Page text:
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Falling faster: The surprising leap of Felix Baumgartner

Scientists investigate the aerodynamics of irregularly shaped bodies at extreme speeds

Technical University of Munich (TUM)

Five years ago the Austrian daredevil Felix Baumgartner broke the sound barrier during his free fall from an altitude of almost 39 kilometers. Now researchers at the Technical University of Munich (TUM) have analyzed the fluid dynamics of his descent. The surprising result: Baumgartner, with his irregularly shaped equipment, fell faster than a smooth, symmetrical body would have.

Felix Baumgartner's daring leap from the stratosphere on October 14, 2012 set a world record: It was the first time ever that a human being had broken the sound barrier while in free fall. Prof. Ulrich Walter, head of the TUM Chair for Astronautics, recognized Baumgartner's record leap as a unique opportunity to study how an irregularly shaped object falls: "In the past nobody knew how rough and irregularly formed surfaces like the folds of the protective suit and the backpack Baumgartner wore would impact fluid dynamics."

A jump raises plenty of questions

The first surprise came shortly after the landing, recalls Walter, who followed the jump live as scientific advisor to the Stratos team: "Our calculations, based on the fluid dynamics of a smooth body, indicated that Baumgartner would need to jump from an altitude of about 37 kilometers in order to break through the sound barrier, i.e. to fall faster than Mach 1 or about 1200 kilometers per hour. But in reality Baumgartner reached a much higher speed of Mach 1.25."

But how could an athlete equipped with a protective suit and a backpack fall faster than a symmetrically shaped object with a smooth surface? Using data collected for example on atmospheric pressure, temperature, Baumgartner's speed and his position in space at every point in time during the jump, for the first time it was possible to investigate the aerodynamics of irregularly shaped bodies at extreme speeds.

When the air stiffens

Calculating fluid dynamics in the transonic range close to the sound barrier is not all that easy, since a number of different physical phenomena overlap here: At speeds between Mach 0.7 and 1.3 the flow of air around a moving object is no longer elastic, but rather air reacts stiffly: Shock waves form, resulting in turbulence. In turn this turbulence absorbs energy, leading to an increase in aerodynamic drag at speeds close to the speed of sound. Conversely, under certain flow conditions surface irregularities can reduce aerodynamic drag: Just as a golf ball with small dimples on its surface flies better, a body in free-fall can be faster if it doesn't have a smooth surface.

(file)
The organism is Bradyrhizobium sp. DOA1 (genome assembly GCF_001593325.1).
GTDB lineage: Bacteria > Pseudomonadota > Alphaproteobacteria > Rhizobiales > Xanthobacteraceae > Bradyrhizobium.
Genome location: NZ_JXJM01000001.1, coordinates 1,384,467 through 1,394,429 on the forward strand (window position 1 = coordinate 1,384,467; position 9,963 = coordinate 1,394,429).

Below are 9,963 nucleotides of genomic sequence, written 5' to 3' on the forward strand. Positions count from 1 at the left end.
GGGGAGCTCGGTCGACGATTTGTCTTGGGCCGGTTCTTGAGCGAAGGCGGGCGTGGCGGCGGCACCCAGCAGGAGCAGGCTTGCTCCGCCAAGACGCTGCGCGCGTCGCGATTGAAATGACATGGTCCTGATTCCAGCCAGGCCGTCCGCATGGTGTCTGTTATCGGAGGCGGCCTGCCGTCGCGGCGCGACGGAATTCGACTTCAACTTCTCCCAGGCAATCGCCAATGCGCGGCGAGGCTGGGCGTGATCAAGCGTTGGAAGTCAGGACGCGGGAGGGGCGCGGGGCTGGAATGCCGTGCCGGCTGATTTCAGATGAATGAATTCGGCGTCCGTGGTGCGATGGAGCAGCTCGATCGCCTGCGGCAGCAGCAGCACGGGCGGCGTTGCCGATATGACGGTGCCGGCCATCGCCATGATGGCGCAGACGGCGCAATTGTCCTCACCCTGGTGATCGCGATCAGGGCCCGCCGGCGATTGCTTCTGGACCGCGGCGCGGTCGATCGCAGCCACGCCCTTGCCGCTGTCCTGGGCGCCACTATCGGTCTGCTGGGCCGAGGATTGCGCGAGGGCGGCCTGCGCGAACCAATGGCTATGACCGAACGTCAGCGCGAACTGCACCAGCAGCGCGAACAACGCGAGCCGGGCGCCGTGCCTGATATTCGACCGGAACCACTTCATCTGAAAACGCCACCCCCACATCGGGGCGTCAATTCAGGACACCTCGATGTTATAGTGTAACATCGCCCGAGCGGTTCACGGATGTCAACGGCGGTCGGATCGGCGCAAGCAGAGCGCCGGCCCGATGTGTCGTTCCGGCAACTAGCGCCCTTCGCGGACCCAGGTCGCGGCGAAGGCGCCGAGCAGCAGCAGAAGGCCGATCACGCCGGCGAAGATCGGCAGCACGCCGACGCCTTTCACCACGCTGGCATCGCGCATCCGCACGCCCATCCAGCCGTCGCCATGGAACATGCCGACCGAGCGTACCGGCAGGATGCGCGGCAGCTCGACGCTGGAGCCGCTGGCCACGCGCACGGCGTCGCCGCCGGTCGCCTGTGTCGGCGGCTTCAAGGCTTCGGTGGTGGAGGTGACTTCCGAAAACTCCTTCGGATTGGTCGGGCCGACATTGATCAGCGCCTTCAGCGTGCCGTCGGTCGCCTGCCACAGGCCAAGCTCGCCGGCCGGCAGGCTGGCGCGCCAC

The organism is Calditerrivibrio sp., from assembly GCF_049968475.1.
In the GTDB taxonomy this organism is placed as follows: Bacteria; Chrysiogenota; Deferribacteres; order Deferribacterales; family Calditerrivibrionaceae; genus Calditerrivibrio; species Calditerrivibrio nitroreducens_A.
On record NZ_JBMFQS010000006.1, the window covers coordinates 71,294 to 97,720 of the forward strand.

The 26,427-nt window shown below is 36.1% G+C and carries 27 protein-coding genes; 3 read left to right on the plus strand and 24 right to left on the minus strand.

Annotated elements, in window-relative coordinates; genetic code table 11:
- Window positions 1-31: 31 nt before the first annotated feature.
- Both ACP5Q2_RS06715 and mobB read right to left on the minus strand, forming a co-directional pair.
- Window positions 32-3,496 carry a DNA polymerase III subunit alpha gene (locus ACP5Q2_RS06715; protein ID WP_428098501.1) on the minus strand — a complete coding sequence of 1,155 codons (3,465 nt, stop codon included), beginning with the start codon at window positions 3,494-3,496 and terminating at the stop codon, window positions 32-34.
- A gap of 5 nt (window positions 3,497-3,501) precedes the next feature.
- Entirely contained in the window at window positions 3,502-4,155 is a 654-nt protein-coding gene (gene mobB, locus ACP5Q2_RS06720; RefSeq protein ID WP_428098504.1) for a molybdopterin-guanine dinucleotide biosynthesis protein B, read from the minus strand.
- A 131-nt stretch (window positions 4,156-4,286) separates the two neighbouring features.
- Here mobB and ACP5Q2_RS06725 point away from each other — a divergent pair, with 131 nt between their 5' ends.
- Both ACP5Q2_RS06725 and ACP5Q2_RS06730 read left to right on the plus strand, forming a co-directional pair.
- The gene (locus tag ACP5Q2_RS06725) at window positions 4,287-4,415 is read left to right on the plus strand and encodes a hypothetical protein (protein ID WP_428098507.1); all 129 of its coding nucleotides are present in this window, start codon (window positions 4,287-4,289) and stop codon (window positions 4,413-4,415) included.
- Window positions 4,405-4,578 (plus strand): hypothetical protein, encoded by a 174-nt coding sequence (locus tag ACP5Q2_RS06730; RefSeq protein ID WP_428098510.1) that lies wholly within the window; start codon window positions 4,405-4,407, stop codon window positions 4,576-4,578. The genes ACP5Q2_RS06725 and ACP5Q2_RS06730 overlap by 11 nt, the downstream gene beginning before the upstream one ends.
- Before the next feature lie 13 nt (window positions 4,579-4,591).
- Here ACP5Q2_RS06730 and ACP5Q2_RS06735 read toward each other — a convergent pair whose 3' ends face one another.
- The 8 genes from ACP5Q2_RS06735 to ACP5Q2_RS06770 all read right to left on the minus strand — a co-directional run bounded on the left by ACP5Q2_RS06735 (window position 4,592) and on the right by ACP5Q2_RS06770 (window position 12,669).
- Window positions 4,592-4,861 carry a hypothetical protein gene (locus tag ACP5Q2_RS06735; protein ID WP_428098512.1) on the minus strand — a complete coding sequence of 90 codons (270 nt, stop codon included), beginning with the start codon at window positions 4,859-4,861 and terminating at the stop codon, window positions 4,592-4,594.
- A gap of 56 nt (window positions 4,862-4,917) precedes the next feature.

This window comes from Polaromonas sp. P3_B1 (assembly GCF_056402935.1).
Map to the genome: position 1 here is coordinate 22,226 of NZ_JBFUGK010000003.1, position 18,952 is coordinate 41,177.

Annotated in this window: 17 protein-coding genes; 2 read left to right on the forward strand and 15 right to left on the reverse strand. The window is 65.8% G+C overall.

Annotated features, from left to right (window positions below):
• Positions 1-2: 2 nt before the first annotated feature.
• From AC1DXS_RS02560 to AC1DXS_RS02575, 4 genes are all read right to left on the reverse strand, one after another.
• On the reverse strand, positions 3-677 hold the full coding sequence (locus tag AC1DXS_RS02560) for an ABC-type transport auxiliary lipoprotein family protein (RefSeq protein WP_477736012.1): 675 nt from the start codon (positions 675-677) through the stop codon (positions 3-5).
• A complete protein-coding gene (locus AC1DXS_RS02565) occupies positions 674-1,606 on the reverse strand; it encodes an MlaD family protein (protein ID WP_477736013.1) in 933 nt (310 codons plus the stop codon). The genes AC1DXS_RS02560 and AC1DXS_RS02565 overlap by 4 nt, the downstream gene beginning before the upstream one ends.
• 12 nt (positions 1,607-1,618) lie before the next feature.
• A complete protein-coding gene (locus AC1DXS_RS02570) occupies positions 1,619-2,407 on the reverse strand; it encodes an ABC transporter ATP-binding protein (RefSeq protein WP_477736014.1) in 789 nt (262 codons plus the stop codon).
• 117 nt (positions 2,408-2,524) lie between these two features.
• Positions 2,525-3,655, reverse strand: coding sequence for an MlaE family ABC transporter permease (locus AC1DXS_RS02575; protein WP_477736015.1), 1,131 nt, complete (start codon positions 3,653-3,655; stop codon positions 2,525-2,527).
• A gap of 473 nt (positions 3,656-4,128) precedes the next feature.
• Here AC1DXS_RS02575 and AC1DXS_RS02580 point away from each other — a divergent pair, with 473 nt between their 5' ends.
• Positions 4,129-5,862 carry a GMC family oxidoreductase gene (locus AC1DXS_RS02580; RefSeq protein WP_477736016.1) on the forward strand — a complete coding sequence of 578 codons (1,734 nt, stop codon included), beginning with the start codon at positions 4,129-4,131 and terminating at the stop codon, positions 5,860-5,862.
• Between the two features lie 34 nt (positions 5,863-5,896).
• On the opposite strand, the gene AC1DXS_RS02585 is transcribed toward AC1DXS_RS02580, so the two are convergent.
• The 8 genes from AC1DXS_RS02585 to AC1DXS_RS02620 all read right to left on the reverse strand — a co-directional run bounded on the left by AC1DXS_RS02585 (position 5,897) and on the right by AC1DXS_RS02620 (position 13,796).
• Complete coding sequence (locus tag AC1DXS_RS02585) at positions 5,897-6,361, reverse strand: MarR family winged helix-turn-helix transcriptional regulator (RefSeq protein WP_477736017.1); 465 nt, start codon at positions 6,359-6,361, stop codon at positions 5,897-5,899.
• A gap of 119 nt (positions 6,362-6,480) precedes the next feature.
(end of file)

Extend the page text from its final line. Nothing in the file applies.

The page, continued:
Data from sensors and videos

In a theoretical analysis Walter first established the mathematical basis for calculating the flow resistance of arbitrarily shaped bodies directly from measured data. With this and from the measured values from Baumgartner's record jump the drag coefficient and the aerodynamics could be drived.

"We consolidated data from various sources in a variety of different formats - some of the data consisted of measured values, but we had to extract some of the information from videos," recalls Markus Gürster, who prepared the data and applied various analytic methods to it in his Bachelor's thesis.

"The results really surprised us," recalls the aviation and astronautics engineer, who is presently working on a doctorate at MIT after completing his Master's thesis there: "While the drag coefficient of a smooth cube increases continuously from Mach 0.6 to Mach 1.1, according to our results, the coefficient remained almost unchanged during Baumgartner's flight - that means the sound barrier hardly generated any additional drag at all."

Dents and bumps mean more speed

"The investigation shows that any variety of dents, wrinkles and irregularities on the surface significantly decrease aerodynamic drag at transonic speeds," Walter explains. Irregularly formed surfaces mean higher speed: Compared with a smooth objects, their drag coefficient and thus also their aerodynamic drag is cut almost in half.

Walter added that these calculations are still purely fundamental research, but adds that if for example the cruising speed of aircraft continues to rise, the results may be useful one day. He summarizes: "If you're trying to approach the speed of sound, dents and bumps can actually be very useful."



Markus Guerster, Ulrich Walter. Aerodyamics of a Highly Irregular Body at Transonic Speeds - Analysis of STRATOS Flight Data. PLOS ONE, December 7, 2017.

Prof. Ulrich Walter
Technical University of Munich
Chair for Astronautics
+49 (0) 89 289 160 03

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